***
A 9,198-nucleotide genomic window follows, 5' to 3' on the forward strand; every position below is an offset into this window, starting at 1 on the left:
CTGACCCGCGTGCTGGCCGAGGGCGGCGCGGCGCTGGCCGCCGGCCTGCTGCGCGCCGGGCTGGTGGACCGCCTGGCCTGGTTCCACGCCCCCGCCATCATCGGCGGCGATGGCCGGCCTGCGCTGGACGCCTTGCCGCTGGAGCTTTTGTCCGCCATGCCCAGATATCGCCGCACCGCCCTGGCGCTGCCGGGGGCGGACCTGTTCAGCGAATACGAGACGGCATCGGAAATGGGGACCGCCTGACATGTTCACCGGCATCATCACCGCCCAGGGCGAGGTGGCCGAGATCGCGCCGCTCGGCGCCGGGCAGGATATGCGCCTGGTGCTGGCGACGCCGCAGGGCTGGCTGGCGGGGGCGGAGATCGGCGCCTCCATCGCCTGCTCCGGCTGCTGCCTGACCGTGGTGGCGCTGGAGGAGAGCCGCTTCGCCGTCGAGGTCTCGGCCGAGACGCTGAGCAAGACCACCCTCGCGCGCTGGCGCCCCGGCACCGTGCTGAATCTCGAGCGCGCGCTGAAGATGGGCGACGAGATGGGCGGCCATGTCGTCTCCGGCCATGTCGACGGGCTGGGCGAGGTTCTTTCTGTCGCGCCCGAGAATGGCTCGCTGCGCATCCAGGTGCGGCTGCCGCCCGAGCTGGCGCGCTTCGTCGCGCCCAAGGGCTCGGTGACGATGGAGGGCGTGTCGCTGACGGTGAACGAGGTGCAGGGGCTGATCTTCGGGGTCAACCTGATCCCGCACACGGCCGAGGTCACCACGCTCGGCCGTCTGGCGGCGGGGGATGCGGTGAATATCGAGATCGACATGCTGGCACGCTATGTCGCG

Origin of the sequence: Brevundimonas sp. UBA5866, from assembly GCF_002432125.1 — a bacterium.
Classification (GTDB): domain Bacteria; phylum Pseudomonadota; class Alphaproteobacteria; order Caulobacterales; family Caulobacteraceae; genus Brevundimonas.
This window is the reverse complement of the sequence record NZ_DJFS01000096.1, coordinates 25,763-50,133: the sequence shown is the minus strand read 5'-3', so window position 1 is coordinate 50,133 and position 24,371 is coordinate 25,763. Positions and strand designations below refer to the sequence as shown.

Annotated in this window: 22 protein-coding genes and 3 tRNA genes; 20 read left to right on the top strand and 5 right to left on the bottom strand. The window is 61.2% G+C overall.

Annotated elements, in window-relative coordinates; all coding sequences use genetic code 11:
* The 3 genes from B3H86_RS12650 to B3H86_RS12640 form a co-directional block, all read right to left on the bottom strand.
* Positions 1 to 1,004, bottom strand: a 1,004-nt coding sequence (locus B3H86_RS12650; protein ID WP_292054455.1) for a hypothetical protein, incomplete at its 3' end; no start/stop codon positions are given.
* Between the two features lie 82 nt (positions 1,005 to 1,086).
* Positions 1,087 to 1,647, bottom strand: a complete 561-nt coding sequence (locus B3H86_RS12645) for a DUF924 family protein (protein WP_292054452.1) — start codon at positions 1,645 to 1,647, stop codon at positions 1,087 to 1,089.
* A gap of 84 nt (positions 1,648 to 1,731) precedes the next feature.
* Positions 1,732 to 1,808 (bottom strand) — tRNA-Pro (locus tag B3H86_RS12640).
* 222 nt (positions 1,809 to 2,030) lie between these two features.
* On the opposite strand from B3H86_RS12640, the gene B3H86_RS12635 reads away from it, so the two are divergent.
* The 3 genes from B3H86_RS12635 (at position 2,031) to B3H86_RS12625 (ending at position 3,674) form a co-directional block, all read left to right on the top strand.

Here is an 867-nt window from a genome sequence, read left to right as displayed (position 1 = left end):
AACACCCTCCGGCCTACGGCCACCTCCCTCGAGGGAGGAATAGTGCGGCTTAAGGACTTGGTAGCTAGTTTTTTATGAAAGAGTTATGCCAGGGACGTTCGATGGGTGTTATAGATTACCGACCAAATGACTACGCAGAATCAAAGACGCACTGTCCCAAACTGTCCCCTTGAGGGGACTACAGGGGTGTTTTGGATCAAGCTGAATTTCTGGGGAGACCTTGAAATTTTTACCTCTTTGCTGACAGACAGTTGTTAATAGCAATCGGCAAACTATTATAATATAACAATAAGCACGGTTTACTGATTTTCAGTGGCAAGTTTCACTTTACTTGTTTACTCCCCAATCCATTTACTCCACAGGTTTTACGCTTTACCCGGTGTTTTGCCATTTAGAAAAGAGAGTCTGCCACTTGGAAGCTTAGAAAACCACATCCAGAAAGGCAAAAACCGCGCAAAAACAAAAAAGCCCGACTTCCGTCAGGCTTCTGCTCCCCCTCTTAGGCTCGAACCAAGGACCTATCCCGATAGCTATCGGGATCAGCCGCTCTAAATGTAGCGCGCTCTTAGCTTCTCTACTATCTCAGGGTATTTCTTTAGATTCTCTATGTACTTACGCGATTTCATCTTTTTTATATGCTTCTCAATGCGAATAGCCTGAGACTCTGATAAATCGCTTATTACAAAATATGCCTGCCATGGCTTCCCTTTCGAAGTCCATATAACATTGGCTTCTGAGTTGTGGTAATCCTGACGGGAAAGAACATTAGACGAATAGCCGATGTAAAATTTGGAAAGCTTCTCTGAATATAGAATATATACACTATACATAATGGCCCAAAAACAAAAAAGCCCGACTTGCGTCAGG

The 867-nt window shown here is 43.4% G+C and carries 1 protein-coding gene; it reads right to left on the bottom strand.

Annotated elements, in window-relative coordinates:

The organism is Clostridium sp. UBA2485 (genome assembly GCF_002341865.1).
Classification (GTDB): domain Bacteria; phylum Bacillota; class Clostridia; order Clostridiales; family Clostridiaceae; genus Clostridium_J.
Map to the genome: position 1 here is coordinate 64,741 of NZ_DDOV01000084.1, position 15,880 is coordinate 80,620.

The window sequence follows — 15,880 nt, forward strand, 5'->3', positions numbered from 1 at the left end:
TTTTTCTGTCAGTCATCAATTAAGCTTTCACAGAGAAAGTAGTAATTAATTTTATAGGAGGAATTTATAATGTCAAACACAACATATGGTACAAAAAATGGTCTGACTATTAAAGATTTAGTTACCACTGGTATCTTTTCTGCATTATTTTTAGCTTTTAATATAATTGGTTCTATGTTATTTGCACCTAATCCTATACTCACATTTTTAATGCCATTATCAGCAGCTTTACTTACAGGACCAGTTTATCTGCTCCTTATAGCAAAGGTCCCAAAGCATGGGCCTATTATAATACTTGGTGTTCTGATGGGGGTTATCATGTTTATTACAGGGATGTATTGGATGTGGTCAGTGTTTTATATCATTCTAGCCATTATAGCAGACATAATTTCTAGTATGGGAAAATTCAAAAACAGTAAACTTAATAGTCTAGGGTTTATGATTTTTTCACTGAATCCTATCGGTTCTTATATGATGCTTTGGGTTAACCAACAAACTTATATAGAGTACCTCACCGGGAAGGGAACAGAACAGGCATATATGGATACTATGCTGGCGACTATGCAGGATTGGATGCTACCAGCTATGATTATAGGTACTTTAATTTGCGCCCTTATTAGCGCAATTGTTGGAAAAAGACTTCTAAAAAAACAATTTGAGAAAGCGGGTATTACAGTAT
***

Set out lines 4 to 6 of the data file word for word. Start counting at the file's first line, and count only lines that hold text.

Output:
Classification (GTDB): domain Bacteria; phylum Pseudomonadota; class Alphaproteobacteria; order Caulobacterales; family Caulobacteraceae; genus Brevundimonas.
This window is the reverse complement of the sequence record NZ_DJFS01000096.1, coordinates 25,763-50,133: the sequence shown is the minus strand read 5'-3', so window position 1 is coordinate 50,133 and position 24,371 is coordinate 25,763. Positions and strand designations below refer to the sequence as shown.

Annotated in this window: 22 protein-coding genes and 3 tRNA genes; 20 read left to right on the top strand and 5 right to left on the bottom strand. The window is 61.2% G+C overall.